Philadelphia Museum of Art Announces Major Restoration Project to Preserve Historic Fairmont Park Home

Cedar Grove, a historically important house located in West Fairmount Park, is closing for a major restoration project of the building’s exterior envelope and roof, which will continue into the fall of 2013. July 8, 2012 will be the last day Cedar Grove is open to the public until the project’s completion.

Cedar Grove was built as a country retreat by prominent Quaker Elizabeth Coates Paschall in 1750. Five subsequent generations of the Paschall and Morris families continued to add to the property as they made it their home. Originally constructed in the Frankford section of Philadelphia, the house was moved to its current location in 1926, after Lydia Thompson Morris generously donated Cedar Grove to the City of Philadelphia and the furnishings to the Philadelphia Museum of Art. The City, in an effort led by the Museum, moved the house to a location in West Fairmount Park overlooking the Schuylkill River and opened it to the public in 1928. By keeping Cedar Grove open for over 80 years as a historic home, the Museum has offered visitors a window onto the past complete with the furniture and household goods collected and used by members of the same family over the course of nearly two centuries. The restoration project is in keeping with the mission to keep this house in pristine condition and accessible to visitors for generations to come.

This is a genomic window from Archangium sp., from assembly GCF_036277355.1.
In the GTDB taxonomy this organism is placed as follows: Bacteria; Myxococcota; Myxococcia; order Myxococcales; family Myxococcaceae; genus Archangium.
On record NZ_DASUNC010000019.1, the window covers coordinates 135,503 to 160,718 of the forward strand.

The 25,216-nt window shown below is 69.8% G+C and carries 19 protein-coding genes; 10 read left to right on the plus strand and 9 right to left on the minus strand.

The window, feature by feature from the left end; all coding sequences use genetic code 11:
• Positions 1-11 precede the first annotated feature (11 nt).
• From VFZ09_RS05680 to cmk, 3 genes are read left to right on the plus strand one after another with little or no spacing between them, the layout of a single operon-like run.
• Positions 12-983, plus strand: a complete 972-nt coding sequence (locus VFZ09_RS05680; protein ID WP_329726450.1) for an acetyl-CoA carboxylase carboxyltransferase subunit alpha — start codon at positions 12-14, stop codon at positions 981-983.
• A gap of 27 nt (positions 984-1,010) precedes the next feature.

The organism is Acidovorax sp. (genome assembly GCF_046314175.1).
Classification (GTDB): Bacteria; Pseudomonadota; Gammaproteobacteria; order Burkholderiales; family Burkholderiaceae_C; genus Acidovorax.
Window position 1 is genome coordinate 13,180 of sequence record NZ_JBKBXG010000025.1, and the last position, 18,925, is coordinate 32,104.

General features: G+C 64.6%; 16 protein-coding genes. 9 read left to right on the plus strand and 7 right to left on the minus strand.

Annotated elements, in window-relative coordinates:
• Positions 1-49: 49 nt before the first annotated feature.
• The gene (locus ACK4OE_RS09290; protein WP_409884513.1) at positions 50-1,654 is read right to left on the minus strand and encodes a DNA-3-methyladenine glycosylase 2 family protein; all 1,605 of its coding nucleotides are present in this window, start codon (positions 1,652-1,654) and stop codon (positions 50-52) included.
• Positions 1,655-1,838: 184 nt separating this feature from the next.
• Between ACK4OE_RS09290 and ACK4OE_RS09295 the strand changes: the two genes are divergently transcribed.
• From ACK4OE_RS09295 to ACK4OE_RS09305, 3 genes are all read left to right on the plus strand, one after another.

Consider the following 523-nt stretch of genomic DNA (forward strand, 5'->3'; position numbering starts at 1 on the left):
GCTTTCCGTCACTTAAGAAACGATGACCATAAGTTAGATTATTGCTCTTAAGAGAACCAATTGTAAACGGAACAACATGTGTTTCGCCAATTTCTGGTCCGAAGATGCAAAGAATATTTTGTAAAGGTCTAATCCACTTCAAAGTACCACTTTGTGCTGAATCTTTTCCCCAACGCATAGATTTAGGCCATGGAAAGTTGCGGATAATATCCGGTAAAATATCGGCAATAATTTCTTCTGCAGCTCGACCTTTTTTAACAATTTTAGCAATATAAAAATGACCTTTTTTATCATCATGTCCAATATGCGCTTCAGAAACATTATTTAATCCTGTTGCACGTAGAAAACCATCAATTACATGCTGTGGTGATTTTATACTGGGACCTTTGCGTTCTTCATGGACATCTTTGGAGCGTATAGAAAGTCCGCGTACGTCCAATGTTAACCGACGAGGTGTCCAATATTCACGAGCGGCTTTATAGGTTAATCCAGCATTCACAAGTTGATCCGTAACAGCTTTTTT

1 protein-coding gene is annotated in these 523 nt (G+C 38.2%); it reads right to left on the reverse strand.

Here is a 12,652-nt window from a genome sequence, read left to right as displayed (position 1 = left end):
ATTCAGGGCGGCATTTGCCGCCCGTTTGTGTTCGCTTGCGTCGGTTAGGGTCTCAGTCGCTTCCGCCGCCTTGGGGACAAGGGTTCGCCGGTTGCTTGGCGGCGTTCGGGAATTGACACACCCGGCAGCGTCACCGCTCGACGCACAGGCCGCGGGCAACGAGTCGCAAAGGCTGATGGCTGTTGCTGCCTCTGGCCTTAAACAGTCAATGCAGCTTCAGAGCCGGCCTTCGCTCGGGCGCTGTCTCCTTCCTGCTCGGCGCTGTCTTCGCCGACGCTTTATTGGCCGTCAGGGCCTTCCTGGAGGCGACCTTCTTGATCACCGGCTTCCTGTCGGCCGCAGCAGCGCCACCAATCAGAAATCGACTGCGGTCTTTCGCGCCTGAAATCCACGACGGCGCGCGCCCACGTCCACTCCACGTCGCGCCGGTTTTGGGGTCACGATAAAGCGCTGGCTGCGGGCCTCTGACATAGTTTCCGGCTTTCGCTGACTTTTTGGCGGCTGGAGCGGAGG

“The Philadelphia Museum of Art has a responsibility and desire to care for and maintain the remarkable properties it administers on behalf of the city,” says Timothy Rub, The George D. Widener Director and Chief Executive Officer. “Like the Rodin Museum, which has been restored and will open to the public once again on July 13, Cedar Grove must also close temporarily in order to be preserved for future Philadelphians to enjoy.”

For general information, call (215) 763-8100, or visit the Museum’s website at www.philamuseum.org.

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